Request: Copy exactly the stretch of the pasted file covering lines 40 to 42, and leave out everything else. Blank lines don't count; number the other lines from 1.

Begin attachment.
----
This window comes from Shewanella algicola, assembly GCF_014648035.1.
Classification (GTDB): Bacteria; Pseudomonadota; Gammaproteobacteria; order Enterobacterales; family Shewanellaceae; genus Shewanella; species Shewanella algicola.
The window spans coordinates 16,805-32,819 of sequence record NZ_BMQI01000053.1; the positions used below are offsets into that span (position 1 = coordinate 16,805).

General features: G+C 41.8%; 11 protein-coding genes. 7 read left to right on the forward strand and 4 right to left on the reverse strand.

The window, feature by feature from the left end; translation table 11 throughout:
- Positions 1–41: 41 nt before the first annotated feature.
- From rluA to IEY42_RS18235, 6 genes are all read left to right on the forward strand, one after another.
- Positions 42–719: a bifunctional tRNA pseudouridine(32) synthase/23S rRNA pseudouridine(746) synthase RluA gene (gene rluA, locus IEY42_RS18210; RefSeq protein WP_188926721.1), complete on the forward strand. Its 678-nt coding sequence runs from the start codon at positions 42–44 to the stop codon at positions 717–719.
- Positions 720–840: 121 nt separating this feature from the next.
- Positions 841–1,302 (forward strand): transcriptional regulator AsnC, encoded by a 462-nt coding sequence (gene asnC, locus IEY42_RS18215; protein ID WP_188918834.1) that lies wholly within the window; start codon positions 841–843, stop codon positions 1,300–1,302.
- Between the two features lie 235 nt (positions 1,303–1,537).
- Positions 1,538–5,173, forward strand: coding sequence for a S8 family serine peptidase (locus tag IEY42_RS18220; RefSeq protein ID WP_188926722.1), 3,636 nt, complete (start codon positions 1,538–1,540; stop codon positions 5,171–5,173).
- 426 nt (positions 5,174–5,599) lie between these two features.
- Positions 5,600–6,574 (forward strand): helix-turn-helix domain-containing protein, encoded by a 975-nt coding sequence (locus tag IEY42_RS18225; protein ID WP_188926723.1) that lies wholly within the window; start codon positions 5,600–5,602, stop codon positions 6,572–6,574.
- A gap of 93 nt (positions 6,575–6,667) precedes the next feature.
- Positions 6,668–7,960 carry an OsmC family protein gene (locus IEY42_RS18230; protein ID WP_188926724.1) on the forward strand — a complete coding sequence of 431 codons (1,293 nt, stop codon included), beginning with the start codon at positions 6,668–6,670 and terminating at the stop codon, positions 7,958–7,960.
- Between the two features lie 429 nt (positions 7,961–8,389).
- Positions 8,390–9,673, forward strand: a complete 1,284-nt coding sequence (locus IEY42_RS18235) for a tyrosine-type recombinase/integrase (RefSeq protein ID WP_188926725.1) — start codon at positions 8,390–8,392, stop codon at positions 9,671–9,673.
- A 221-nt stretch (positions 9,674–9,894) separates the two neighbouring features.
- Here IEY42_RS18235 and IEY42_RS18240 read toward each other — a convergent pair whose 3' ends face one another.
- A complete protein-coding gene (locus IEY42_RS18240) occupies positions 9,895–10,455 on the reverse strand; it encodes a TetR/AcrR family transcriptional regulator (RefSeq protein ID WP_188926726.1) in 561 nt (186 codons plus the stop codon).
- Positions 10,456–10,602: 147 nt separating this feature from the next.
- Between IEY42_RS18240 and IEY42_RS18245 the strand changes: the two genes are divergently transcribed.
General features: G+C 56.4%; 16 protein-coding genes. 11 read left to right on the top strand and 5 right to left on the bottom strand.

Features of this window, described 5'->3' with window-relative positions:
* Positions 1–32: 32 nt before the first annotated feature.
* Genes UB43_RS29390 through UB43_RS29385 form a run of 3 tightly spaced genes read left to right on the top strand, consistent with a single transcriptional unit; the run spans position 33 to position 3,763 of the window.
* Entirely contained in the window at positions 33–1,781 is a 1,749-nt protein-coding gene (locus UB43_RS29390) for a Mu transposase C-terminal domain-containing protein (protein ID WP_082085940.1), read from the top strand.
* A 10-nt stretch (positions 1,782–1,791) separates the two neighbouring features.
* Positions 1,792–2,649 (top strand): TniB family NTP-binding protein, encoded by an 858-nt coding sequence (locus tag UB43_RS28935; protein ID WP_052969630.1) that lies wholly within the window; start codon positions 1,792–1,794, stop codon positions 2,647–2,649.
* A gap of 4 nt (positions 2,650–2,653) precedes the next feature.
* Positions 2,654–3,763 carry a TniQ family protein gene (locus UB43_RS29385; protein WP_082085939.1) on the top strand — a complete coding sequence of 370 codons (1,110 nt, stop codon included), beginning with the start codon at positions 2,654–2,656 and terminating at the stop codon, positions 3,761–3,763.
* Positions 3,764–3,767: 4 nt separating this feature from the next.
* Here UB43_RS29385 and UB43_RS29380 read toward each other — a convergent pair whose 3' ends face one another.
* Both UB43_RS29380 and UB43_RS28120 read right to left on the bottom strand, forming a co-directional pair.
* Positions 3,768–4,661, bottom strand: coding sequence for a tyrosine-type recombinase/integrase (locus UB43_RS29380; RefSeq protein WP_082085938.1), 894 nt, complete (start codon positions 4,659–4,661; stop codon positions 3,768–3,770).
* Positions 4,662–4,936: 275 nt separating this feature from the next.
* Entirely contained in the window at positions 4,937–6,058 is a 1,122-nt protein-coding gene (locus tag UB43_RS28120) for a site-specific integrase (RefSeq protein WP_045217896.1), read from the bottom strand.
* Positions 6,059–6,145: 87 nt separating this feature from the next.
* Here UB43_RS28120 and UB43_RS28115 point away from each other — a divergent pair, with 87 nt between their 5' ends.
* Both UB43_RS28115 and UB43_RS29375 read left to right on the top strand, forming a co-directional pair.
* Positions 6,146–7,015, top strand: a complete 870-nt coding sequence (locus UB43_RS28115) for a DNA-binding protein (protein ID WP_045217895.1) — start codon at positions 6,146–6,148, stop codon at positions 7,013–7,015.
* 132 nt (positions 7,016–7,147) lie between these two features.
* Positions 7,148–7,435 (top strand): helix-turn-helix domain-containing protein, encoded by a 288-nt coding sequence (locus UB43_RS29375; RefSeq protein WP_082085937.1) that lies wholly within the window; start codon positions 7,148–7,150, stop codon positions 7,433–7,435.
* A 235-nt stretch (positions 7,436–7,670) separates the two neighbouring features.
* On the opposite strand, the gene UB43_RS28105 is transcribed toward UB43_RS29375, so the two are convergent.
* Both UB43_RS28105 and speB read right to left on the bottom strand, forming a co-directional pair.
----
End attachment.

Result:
* Here UB43_RS28120 and UB43_RS28115 point away from each other — a divergent pair, with 87 nt between their 5' ends.
* Both UB43_RS28115 and UB43_RS29375 read left to right on the top strand, forming a co-directional pair.
* Positions 6,146–7,015, top strand: a complete 870-nt coding sequence (locus UB43_RS28115) for a DNA-binding protein (protein ID WP_045217895.1) — start codon at positions 6,146–6,148, stop codon at positions 7,013–7,015.